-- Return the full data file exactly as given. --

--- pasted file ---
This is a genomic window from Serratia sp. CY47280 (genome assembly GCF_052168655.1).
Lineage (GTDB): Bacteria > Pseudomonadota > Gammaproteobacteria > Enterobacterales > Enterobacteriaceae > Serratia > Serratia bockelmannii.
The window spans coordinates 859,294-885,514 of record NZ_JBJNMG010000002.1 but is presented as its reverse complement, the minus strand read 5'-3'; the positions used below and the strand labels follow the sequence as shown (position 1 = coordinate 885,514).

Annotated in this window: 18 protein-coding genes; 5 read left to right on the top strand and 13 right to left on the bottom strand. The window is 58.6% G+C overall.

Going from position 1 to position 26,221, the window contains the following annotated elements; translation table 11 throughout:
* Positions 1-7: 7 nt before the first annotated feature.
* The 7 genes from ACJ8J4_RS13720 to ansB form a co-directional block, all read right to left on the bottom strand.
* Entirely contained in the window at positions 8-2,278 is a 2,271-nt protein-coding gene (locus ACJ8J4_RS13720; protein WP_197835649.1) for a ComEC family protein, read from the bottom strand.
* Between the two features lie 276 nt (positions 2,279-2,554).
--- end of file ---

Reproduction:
This is a genomic window from Serratia sp. CY47280 (genome assembly GCF_052168655.1).
Lineage (GTDB): Bacteria > Pseudomonadota > Gammaproteobacteria > Enterobacterales > Enterobacteriaceae > Serratia > Serratia bockelmannii.
The window spans coordinates 859,294-885,514 of record NZ_JBJNMG010000002.1 but is presented as its reverse complement, the minus strand read 5'-3'; the positions used below and the strand labels follow the sequence as shown (position 1 = coordinate 885,514).

Annotated in this window: 18 protein-coding genes; 5 read left to right on the top strand and 13 right to left on the bottom strand. The window is 58.6% G+C overall.

Going from position 1 to position 26,221, the window contains the following annotated elements; translation table 11 throughout:
* Positions 1-7: 7 nt before the first annotated feature.
* The 7 genes from ACJ8J4_RS13720 to ansB form a co-directional block, all read right to left on the bottom strand.
* Entirely contained in the window at positions 8-2,278 is a 2,271-nt protein-coding gene (locus ACJ8J4_RS13720; protein WP_197835649.1) for a ComEC family protein, read from the bottom strand.
* Between the two features lie 276 nt (positions 2,279-2,554).